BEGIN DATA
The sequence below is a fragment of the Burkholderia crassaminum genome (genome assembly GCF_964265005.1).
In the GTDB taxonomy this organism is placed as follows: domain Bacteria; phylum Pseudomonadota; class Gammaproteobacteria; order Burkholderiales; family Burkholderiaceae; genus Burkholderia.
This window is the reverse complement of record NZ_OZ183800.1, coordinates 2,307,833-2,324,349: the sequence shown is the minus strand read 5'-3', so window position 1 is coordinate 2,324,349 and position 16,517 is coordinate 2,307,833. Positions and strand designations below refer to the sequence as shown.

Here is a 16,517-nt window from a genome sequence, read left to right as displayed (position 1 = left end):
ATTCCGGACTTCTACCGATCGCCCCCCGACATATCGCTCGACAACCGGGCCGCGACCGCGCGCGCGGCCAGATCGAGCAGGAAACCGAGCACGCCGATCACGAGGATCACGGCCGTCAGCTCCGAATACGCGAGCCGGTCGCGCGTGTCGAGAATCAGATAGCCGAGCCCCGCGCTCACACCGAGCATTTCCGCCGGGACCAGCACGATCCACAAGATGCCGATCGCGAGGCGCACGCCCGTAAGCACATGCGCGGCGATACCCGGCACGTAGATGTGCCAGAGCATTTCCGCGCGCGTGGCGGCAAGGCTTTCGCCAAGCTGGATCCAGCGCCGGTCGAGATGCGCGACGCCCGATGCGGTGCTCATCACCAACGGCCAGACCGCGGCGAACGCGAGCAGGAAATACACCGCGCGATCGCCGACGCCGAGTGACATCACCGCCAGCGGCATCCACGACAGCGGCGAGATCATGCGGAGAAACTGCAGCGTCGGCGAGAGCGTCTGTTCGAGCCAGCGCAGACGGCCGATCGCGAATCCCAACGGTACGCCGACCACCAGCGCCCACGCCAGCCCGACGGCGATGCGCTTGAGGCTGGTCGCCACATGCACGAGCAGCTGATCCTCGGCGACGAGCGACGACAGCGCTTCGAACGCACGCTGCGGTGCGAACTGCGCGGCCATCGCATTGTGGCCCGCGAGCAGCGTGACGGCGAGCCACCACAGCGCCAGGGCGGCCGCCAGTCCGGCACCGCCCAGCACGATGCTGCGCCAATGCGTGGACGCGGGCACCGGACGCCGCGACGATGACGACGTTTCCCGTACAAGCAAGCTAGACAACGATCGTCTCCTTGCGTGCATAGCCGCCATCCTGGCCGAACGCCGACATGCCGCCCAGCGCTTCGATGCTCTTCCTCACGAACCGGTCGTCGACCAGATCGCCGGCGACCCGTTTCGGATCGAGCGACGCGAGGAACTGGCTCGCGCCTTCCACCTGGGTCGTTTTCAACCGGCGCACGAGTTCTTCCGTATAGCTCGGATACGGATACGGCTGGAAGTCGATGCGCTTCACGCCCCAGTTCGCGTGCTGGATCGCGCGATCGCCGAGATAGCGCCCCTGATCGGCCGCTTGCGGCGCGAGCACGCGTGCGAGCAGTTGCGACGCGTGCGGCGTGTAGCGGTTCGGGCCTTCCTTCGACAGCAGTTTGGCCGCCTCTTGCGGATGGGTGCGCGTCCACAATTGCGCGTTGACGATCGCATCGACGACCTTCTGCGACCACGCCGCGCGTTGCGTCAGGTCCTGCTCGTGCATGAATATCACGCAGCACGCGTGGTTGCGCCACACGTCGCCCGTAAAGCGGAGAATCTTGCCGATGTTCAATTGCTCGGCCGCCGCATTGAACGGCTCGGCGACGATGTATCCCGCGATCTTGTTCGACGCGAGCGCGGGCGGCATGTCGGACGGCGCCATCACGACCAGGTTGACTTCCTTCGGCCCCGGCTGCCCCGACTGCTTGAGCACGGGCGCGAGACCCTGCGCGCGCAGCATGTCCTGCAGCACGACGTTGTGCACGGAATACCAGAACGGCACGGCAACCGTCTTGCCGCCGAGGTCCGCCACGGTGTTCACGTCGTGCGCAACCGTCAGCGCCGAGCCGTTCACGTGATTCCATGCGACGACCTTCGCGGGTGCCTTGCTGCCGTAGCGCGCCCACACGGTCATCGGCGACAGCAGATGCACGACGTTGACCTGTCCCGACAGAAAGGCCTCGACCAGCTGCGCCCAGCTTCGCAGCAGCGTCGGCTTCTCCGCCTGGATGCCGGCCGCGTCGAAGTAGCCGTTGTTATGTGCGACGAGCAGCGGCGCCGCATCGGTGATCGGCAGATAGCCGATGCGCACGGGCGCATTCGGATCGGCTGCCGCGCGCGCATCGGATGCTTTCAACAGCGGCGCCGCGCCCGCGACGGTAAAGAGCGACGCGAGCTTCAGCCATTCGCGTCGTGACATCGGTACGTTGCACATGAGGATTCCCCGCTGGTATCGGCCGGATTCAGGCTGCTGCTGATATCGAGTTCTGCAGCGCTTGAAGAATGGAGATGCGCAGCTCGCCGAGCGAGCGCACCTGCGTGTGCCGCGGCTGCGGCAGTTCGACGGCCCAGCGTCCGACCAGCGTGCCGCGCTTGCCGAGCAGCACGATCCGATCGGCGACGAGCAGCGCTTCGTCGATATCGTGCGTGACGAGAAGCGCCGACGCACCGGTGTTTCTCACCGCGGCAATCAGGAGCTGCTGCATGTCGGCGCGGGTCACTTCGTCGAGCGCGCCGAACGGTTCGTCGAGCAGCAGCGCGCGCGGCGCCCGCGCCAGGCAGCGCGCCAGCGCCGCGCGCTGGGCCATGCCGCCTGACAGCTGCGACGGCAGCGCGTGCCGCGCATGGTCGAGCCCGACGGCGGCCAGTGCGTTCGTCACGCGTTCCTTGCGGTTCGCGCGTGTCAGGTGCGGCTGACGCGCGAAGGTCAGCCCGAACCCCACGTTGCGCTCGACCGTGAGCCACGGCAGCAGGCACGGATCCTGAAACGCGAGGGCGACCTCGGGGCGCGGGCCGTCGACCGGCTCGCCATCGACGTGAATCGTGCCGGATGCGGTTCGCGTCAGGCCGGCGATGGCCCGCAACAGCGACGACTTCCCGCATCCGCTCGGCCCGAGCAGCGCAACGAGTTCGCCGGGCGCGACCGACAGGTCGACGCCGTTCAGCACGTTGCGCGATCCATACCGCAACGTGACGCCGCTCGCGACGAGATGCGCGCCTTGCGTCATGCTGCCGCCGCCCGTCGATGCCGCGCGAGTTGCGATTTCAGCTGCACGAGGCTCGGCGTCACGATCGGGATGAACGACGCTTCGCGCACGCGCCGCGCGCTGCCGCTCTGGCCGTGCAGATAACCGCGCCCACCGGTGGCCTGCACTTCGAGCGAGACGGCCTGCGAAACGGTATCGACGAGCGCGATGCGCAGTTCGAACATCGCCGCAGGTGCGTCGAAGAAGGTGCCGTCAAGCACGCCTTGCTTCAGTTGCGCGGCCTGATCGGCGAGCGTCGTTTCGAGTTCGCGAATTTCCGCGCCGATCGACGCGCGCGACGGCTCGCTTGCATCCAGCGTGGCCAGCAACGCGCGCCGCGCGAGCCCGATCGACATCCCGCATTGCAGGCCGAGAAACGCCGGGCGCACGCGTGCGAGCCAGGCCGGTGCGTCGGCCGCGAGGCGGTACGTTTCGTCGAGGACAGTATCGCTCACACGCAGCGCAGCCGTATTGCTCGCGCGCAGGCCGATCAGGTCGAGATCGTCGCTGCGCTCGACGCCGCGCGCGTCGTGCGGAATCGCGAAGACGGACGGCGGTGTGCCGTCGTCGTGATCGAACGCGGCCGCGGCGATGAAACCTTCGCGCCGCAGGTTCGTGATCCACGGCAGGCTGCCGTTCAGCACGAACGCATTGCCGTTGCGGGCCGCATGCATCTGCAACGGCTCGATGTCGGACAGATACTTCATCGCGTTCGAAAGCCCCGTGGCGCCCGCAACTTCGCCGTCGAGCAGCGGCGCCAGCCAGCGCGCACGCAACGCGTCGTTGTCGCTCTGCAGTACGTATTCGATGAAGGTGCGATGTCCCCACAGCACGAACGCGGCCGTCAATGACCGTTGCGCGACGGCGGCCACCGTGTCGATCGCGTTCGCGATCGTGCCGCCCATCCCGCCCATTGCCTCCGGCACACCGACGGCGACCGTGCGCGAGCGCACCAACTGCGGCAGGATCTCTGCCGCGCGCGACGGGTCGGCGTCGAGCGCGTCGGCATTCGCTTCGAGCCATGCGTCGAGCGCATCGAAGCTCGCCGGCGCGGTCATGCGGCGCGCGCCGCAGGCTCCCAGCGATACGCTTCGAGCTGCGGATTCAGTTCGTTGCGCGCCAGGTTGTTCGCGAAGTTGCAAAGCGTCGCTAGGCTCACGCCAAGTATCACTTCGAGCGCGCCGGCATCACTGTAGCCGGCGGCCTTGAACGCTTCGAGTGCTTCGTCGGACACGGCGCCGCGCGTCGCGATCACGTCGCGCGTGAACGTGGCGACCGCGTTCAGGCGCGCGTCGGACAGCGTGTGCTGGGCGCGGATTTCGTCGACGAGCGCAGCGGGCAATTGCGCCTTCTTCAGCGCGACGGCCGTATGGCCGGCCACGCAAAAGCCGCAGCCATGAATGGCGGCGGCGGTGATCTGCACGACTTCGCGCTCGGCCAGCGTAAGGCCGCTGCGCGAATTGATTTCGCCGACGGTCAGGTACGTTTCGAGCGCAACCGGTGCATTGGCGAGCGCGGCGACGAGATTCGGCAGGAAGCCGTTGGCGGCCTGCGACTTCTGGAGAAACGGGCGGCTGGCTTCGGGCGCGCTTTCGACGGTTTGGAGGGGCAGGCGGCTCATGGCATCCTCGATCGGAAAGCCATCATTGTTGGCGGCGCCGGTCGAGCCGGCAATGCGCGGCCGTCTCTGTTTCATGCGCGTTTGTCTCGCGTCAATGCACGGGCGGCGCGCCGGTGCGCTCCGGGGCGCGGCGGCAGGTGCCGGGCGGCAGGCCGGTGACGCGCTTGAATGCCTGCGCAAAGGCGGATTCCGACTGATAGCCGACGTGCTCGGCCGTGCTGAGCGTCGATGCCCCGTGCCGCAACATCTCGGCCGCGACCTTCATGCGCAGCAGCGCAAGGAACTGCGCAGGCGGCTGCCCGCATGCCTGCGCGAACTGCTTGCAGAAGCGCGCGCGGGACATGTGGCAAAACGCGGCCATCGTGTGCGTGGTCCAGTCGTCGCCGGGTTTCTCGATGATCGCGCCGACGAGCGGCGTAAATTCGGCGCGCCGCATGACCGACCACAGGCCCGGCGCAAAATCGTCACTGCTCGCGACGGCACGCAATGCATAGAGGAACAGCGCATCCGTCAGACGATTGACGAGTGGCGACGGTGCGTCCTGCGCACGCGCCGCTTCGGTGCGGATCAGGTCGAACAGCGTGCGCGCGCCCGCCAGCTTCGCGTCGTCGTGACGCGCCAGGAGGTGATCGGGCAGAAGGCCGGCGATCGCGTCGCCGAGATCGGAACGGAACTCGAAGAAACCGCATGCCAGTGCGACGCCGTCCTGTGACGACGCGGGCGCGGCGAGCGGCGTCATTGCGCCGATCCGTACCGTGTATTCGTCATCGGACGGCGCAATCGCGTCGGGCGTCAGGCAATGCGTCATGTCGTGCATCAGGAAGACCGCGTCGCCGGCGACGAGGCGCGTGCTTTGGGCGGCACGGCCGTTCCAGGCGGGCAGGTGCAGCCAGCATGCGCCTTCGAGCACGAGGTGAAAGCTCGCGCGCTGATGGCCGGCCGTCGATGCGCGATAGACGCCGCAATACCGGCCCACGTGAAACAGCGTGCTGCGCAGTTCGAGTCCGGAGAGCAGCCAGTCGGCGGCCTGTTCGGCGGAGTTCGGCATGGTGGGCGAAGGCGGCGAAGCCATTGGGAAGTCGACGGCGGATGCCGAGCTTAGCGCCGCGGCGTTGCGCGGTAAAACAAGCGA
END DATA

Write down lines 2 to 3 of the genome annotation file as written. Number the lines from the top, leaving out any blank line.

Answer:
In the GTDB taxonomy this organism is placed as follows: domain Bacteria; phylum Pseudomonadota; class Gammaproteobacteria; order Burkholderiales; family Burkholderiaceae; genus Burkholderia.
This window is the reverse complement of record NZ_OZ183800.1, coordinates 2,307,833-2,324,349: the sequence shown is the minus strand read 5'-3', so window position 1 is coordinate 2,324,349 and position 16,517 is coordinate 2,307,833. Positions and strand designations below refer to the sequence as shown.